Effects of peat compression on expanded volume and other physical parameters
Peat still represents the most important raw material used in Europe by growing media producers in order to prepare substrates for professional users. In an effort to reduce transport costs and overuse of plastic, large number of substrates industries compress and deliver growing media in large packages for the professional market. Final users of substrates or growing media manufacturers complain sometimes with their suppliers about the discrepancy between the declared and the final volume obtained following from the expansion process. The aim of this work was to study the influence of three different pressures applied to peat for compression before shipping. Trials were carried out to evaluate the final expanded volume, and other physical parameters, using peats with two degrees of decomposition, two moisture content values and different granulometry of particles. Results obtained showed a direct correlation between applied pressure and loss of expanded volume expected when peat is decompressed for final use. Furthermore, the influence of pressure was highest in peat with the lowest degree of decomposition, the coarsest structure of particles and the lowest content of water. Pressure applied affected principally the volume of air, the amount of easily available water and buffering water capacity; to a lesser degree the shrinkage and the bulk density. Finally, negligible effects were observed on total porosity and water retention.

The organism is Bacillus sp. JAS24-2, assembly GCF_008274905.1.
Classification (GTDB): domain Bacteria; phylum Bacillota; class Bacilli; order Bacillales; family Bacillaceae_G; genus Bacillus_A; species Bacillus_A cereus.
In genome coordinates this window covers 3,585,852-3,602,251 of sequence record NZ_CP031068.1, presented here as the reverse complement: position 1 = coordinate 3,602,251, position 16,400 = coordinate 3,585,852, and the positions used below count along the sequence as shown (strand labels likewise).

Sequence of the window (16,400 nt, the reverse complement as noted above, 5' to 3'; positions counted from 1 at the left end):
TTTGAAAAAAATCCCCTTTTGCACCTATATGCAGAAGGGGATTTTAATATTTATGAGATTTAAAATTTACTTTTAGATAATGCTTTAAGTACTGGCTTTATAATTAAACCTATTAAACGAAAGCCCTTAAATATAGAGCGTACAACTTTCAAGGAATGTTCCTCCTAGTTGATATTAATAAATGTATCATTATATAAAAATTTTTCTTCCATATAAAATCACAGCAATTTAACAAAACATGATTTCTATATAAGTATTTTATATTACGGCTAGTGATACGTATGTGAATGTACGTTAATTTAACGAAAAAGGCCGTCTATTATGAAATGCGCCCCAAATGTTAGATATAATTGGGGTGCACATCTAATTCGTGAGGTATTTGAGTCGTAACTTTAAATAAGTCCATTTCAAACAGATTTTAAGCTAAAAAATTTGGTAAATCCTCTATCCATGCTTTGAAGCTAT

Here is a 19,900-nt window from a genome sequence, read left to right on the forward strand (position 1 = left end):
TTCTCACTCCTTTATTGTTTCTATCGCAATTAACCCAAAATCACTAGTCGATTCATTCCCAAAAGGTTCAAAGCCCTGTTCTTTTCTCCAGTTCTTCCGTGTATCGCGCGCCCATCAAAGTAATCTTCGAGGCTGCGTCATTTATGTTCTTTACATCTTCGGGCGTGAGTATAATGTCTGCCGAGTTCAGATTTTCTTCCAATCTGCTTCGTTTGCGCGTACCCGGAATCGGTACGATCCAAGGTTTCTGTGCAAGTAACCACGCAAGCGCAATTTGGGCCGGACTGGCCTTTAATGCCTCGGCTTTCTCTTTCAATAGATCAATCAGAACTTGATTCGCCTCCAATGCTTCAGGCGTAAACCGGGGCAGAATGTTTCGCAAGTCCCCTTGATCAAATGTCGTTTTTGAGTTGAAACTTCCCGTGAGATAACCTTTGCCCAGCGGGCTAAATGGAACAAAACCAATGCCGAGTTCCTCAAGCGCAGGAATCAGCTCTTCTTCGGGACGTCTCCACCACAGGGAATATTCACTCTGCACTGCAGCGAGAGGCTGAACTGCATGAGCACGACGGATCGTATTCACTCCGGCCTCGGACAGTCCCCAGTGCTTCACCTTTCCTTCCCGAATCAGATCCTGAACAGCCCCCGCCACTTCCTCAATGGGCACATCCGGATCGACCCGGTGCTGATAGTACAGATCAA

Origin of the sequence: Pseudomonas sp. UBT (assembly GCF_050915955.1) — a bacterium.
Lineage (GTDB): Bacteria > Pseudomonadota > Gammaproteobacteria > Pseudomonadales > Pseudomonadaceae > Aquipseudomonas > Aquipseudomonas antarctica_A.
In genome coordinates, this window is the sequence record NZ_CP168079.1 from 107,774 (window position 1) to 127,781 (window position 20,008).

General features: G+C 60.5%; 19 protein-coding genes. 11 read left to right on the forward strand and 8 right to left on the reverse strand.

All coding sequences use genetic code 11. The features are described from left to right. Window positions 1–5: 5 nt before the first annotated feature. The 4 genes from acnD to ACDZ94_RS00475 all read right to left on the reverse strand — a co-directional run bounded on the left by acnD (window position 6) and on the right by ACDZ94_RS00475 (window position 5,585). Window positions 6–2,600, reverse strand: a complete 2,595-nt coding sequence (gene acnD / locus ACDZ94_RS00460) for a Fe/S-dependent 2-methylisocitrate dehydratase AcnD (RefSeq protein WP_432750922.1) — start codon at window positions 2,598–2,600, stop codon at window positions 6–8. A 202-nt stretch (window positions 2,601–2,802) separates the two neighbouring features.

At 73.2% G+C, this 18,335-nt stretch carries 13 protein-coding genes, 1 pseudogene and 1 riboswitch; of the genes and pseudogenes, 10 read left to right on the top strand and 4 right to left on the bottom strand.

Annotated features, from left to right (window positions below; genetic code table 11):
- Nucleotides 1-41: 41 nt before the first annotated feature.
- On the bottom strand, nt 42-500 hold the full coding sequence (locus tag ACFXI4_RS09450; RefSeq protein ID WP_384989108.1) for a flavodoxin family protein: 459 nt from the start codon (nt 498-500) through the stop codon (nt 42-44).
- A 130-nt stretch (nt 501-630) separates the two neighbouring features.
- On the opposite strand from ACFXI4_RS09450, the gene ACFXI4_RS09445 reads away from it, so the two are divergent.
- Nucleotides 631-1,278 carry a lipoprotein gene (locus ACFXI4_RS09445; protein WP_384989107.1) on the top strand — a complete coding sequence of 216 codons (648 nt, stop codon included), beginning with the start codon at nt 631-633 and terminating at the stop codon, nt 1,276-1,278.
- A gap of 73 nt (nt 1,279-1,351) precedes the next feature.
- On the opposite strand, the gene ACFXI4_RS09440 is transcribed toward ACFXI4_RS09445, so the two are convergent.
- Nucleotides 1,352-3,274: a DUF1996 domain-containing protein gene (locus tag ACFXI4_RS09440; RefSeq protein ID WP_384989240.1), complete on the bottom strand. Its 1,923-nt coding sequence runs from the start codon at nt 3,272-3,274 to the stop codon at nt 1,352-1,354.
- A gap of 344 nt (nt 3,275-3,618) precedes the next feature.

Cattivello, C., Mattiussi, A. and Spessot, M. (2019). Effects of peat compression on expanded volume and other physical parameters. Acta Hortic. 1266, 153-158
air volume, granulometry, pressure, degree of decomposition, moisture content